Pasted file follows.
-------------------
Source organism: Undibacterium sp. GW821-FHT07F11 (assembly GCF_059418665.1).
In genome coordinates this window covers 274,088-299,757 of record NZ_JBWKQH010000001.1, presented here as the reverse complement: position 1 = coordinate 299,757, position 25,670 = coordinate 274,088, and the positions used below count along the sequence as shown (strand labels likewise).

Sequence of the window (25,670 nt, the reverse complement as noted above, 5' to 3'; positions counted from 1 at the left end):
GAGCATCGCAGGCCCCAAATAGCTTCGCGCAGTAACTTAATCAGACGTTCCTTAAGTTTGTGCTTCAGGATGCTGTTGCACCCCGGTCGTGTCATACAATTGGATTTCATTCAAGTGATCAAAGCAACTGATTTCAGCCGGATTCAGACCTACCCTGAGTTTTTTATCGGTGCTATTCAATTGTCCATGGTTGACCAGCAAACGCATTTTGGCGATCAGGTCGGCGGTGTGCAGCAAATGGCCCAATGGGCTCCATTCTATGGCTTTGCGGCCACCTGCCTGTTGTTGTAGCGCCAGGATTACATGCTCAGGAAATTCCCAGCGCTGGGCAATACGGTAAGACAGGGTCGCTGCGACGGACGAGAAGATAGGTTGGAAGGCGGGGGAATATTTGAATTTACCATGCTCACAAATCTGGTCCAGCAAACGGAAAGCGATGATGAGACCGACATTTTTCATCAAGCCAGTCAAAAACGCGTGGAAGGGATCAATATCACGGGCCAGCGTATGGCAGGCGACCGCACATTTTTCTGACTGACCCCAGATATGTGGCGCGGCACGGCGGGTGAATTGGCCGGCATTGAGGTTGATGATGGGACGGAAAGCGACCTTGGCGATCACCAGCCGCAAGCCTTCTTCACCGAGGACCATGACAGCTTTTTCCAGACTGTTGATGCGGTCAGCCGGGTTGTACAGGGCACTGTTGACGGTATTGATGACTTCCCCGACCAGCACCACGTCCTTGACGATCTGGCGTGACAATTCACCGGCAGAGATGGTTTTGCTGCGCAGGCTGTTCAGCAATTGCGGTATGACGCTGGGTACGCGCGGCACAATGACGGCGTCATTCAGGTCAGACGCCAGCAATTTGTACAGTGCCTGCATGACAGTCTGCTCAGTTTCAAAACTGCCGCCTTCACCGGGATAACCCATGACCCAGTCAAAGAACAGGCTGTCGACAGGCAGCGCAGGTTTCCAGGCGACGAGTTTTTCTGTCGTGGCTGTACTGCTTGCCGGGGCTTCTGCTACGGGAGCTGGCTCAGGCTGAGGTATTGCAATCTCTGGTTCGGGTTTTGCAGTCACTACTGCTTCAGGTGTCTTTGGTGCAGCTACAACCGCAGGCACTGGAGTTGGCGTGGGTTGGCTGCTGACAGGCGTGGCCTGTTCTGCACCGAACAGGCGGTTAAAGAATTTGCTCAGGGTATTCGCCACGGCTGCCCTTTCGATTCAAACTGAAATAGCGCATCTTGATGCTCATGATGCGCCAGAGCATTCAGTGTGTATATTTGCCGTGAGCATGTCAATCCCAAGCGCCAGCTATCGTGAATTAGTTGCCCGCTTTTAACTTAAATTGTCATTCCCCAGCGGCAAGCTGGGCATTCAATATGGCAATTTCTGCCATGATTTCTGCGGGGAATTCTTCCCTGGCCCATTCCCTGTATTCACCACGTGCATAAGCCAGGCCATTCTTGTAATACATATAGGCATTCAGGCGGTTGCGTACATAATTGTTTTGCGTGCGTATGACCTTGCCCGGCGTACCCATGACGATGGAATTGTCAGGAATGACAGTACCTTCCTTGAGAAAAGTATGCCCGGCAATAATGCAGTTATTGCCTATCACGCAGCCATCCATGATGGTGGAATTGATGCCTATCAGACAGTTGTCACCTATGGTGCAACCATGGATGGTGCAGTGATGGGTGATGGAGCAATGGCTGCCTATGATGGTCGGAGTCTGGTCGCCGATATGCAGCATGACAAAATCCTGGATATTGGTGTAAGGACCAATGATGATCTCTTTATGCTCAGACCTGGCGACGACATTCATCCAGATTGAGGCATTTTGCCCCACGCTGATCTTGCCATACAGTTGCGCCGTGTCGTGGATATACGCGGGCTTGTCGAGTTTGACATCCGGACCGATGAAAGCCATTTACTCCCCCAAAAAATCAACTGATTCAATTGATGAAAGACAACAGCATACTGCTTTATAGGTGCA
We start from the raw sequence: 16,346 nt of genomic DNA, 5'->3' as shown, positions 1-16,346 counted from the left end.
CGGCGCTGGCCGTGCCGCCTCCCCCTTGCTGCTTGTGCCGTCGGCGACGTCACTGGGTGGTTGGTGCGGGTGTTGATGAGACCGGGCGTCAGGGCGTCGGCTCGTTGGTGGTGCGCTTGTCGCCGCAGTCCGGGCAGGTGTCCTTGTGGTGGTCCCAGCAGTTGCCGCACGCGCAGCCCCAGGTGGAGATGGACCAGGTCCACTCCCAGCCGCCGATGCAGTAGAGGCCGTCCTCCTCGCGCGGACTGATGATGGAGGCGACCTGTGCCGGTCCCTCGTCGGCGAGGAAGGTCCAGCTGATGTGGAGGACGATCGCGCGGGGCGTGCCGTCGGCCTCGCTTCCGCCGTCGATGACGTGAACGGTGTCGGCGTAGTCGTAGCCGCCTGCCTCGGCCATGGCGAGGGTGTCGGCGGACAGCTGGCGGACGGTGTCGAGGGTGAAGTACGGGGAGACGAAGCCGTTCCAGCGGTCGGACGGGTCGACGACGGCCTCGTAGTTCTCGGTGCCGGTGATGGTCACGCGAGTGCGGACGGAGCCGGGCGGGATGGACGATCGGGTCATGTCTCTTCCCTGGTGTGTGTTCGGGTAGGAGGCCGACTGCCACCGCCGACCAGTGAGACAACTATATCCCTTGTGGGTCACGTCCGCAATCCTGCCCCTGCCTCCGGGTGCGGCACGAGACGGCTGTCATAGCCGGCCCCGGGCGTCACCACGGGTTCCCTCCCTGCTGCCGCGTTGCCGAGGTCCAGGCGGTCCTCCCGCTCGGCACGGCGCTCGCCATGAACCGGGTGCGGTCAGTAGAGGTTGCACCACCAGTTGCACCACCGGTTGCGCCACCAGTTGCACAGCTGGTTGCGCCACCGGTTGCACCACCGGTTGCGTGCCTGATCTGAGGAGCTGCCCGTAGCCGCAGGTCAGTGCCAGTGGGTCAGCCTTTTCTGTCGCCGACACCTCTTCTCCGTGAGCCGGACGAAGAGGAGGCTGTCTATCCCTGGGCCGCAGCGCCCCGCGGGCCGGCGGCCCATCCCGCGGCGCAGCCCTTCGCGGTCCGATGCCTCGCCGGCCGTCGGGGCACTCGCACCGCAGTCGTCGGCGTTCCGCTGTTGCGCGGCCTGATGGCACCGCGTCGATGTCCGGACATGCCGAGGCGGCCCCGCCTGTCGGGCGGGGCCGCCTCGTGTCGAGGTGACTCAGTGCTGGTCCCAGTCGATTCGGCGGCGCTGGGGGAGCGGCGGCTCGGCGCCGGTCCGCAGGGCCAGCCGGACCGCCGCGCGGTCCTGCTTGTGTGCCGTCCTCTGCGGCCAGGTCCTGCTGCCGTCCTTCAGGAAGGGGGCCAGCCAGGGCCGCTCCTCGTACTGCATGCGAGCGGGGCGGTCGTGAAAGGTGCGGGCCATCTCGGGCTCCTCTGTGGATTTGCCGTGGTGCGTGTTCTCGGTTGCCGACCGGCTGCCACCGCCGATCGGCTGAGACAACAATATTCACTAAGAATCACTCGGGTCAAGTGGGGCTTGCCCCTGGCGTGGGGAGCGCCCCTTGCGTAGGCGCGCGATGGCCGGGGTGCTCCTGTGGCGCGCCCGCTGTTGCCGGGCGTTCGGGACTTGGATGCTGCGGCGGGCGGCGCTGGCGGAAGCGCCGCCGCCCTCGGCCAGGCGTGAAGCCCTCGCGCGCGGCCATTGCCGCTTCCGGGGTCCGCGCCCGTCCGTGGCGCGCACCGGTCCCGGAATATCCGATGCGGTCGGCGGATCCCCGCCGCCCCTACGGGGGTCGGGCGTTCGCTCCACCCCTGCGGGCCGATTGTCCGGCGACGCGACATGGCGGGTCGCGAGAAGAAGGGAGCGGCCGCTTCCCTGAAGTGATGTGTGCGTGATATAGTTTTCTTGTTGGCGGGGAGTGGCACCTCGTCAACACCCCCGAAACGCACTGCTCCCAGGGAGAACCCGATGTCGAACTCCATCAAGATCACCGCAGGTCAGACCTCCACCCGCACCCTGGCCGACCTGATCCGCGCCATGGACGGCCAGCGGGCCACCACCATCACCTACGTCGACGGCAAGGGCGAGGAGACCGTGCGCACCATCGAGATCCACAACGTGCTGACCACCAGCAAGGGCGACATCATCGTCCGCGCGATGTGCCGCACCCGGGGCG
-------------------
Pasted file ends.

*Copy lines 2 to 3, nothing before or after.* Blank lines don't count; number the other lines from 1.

In genome coordinates this window covers 274,088-299,757 of record NZ_JBWKQH010000001.1, presented here as the reverse complement: position 1 = coordinate 299,757, position 25,670 = coordinate 274,088, and the positions used below count along the sequence as shown (strand labels likewise).

Sequence of the window (25,670 nt, the reverse complement as noted above, 5' to 3'; positions counted from 1 at the left end):